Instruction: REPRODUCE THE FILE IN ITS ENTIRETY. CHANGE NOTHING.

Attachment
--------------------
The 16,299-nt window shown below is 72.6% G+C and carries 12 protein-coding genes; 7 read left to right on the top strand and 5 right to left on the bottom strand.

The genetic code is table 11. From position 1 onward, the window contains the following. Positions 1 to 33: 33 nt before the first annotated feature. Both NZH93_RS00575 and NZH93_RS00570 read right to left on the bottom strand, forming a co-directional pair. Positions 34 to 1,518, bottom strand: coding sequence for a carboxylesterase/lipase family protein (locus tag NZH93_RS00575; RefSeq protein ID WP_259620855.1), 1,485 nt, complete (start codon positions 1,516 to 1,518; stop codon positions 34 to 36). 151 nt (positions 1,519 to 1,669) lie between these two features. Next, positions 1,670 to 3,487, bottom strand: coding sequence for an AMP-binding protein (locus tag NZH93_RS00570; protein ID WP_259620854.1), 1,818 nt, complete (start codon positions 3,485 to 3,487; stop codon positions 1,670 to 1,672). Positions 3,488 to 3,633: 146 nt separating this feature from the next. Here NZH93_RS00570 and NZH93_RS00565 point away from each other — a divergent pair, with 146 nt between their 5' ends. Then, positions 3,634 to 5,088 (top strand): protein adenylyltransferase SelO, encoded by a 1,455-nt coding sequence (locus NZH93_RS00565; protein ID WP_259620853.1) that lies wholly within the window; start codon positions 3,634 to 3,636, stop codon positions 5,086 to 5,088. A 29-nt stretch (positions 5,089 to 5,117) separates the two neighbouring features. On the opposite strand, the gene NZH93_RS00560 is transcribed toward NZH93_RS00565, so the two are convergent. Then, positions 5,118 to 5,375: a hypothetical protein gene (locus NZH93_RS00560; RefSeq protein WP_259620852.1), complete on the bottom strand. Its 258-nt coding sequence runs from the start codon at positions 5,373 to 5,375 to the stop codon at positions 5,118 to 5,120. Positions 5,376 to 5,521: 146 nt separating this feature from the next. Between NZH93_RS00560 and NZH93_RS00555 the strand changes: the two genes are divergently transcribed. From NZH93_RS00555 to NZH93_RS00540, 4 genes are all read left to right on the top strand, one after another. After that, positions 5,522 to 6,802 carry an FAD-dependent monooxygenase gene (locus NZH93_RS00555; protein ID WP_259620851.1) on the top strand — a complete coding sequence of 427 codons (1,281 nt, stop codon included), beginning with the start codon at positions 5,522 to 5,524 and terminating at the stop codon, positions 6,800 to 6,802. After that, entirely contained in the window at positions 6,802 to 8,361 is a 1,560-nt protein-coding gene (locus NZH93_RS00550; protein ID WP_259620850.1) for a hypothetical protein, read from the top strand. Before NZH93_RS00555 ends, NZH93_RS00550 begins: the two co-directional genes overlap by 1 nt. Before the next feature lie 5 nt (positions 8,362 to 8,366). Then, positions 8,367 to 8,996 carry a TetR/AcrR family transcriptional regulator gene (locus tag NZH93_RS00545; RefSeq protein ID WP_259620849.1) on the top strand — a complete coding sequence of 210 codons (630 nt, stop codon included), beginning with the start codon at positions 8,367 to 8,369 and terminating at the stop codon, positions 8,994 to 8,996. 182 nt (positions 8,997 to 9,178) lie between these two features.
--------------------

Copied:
The 16,299-nt window shown below is 72.6% G+C and carries 12 protein-coding genes; 7 read left to right on the top strand and 5 right to left on the bottom strand.

The genetic code is table 11. From position 1 onward, the window contains the following. Positions 1 to 33: 33 nt before the first annotated feature. Both NZH93_RS00575 and NZH93_RS00570 read right to left on the bottom strand, forming a co-directional pair. Positions 34 to 1,518, bottom strand: coding sequence for a carboxylesterase/lipase family protein (locus tag NZH93_RS00575; RefSeq protein ID WP_259620855.1), 1,485 nt, complete (start codon positions 1,516 to 1,518; stop codon positions 34 to 36). 151 nt (positions 1,519 to 1,669) lie between these two features. Next, positions 1,670 to 3,487, bottom strand: coding sequence for an AMP-binding protein (locus tag NZH93_RS00570; protein ID WP_259620854.1), 1,818 nt, complete (start codon positions 3,485 to 3,487; stop codon positions 1,670 to 1,672). Positions 3,488 to 3,633: 146 nt separating this feature from the next. Here NZH93_RS00570 and NZH93_RS00565 point away from each other — a divergent pair, with 146 nt between their 5' ends. Then, positions 3,634 to 5,088 (top strand): protein adenylyltransferase SelO, encoded by a 1,455-nt coding sequence (locus NZH93_RS00565; protein ID WP_259620853.1) that lies wholly within the window; start codon positions 3,634 to 3,636, stop codon positions 5,086 to 5,088. A 29-nt stretch (positions 5,089 to 5,117) separates the two neighbouring features. On the opposite strand, the gene NZH93_RS00560 is transcribed toward NZH93_RS00565, so the two are convergent. Then, positions 5,118 to 5,375: a hypothetical protein gene (locus NZH93_RS00560; RefSeq protein WP_259620852.1), complete on the bottom strand. Its 258-nt coding sequence runs from the start codon at positions 5,373 to 5,375 to the stop codon at positions 5,118 to 5,120. Positions 5,376 to 5,521: 146 nt separating this feature from the next. Between NZH93_RS00560 and NZH93_RS00555 the strand changes: the two genes are divergently transcribed. From NZH93_RS00555 to NZH93_RS00540, 4 genes are all read left to right on the top strand, one after another. After that, positions 5,522 to 6,802 carry an FAD-dependent monooxygenase gene (locus NZH93_RS00555; protein ID WP_259620851.1) on the top strand — a complete coding sequence of 427 codons (1,281 nt, stop codon included), beginning with the start codon at positions 5,522 to 5,524 and terminating at the stop codon, positions 6,800 to 6,802. After that, entirely contained in the window at positions 6,802 to 8,361 is a 1,560-nt protein-coding gene (locus NZH93_RS00550; protein ID WP_259620850.1) for a hypothetical protein, read from the top strand. Before NZH93_RS00555 ends, NZH93_RS00550 begins: the two co-directional genes overlap by 1 nt. Before the next feature lie 5 nt (positions 8,362 to 8,366). Then, positions 8,367 to 8,996 carry a TetR/AcrR family transcriptional regulator gene (locus tag NZH93_RS00545; RefSeq protein ID WP_259620849.1) on the top strand — a complete coding sequence of 210 codons (630 nt, stop codon included), beginning with the start codon at positions 8,367 to 8,369 and terminating at the stop codon, positions 8,994 to 8,996. 182 nt (positions 8,997 to 9,178) lie between these two features.